Oh, thank you for this, victoria! It looks exactly my thing and fortunately the local university has it since it’s a little on the pricey side.
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Old 02-20-2020, 09:04 AM   #59
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The names, for me, were yet another aspect of this story that made it seem so obviously an adult trying to be child-like. These names seemed all too literal to be the mark of an imaginative child.

I wondered whether the author changed her mind about Diana, perhaps thinking that at first she would be difficult as the "bosom" friend that Anne sought. And I still think it's a little open to interpretation given Anne's inclination for dramatics: was the friendship really so close, or was it all part of a dramatic pretence by Anne that became a habit?

As for intellectual equals, for much of the book Anne didn't really seem like a studious child except as we are explicitly told, and knuckling down to study seemed at odds with her easily distracted nature in other things - more in line with an adult trying to impart a good moral to young readers than a reflection of the character. Anne's behaviour seemed more to suggest a future as an actress rather than a scholar.
I have to agree that much of the product of Anne’s much-vaunted imagination seemed rather tedious to me. I can well imagine finding her tiresome, which I think relates to what qualifies as a kindred spirit for Anne. It’s the chicken and the egg; what all her kindred spirits have in common is that they think Anne’s wonderful, so do they think she’s wonderful because they’re kindred spirits, or does Anne think they’re kindred spirits because they think she’s wonderful? Unfortunately, this tendency only gets worse as the books progress. Diana also suffers a mental decline, I’m grieved to report.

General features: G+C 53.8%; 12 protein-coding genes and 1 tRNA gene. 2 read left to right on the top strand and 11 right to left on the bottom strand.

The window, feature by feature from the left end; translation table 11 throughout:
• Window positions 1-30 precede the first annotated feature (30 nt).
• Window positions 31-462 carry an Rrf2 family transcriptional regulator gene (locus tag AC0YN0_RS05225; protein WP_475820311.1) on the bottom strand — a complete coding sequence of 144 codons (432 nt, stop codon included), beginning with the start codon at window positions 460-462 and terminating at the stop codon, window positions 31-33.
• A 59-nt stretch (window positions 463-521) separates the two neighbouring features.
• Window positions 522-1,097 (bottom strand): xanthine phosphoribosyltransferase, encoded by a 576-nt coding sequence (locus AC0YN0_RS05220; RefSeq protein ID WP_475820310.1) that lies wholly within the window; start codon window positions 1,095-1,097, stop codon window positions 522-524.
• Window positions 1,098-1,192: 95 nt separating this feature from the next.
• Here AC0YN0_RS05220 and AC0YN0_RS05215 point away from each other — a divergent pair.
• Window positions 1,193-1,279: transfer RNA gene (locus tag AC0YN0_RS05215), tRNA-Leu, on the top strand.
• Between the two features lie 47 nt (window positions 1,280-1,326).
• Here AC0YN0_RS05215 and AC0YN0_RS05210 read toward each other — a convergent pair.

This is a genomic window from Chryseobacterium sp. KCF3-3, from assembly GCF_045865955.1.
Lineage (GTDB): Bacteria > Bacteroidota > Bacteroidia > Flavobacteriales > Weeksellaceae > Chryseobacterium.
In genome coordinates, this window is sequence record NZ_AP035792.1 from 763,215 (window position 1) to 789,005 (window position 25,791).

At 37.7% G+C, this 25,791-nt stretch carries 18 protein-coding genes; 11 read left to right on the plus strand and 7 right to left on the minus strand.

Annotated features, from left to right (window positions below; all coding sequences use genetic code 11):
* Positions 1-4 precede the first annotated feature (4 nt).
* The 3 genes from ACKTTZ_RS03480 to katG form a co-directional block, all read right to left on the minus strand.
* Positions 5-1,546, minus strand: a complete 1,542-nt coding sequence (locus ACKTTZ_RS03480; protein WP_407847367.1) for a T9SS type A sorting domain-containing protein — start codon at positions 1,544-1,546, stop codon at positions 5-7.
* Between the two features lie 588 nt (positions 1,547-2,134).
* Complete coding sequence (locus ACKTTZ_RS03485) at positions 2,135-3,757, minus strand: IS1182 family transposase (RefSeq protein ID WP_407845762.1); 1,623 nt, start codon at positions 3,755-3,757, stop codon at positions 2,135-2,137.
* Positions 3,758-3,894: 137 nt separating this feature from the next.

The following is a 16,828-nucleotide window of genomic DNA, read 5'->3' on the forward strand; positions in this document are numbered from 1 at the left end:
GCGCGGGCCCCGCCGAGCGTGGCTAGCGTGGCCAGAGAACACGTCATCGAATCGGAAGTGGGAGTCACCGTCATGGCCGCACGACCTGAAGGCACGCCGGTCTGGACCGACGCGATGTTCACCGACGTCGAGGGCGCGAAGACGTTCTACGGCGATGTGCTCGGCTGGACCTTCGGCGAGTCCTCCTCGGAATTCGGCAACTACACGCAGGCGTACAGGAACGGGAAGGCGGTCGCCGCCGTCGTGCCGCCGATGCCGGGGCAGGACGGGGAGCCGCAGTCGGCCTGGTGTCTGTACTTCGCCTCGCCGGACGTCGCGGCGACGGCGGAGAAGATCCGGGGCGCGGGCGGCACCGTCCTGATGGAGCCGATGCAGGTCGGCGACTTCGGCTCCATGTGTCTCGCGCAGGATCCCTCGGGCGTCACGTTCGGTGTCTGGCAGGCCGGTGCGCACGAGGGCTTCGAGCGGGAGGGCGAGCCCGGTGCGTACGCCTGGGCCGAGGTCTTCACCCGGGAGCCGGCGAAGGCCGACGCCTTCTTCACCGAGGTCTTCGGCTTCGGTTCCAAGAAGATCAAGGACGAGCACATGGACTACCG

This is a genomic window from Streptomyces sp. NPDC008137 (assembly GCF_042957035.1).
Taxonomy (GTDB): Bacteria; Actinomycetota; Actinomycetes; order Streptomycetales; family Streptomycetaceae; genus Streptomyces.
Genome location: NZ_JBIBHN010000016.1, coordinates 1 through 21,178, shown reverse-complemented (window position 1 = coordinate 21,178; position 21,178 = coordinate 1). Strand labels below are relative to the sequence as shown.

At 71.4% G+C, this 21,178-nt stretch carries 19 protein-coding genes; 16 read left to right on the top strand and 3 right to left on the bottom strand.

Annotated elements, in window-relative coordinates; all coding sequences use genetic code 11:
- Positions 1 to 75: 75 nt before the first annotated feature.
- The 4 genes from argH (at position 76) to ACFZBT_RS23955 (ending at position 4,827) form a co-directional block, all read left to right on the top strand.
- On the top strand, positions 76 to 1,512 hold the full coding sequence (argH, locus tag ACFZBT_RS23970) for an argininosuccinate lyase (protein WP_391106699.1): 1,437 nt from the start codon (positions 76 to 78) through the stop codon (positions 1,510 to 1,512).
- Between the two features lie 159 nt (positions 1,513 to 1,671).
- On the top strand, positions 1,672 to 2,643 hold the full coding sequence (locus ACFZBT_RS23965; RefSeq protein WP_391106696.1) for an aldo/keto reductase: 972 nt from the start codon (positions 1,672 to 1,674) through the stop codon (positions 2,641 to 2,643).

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I suspect that Anne had been reading Longfellow:
Oh, ugh, but no doubt she did. Talk about someone who has not stood the test of time. At that, he fell out of favor pretty rapidly, but it lasted out his life.
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Old 02-20-2020, 04:21 PM   #60
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......Oh, ugh, but no doubt she did. Talk about someone who has not stood the test of time. At that, he fell out of favor pretty rapidly, but it lasted out his life.
However, I think Longfellow’s ‘Evangeline, A Tale of Acadie’ will continue to be revered in these parts for a long time to come.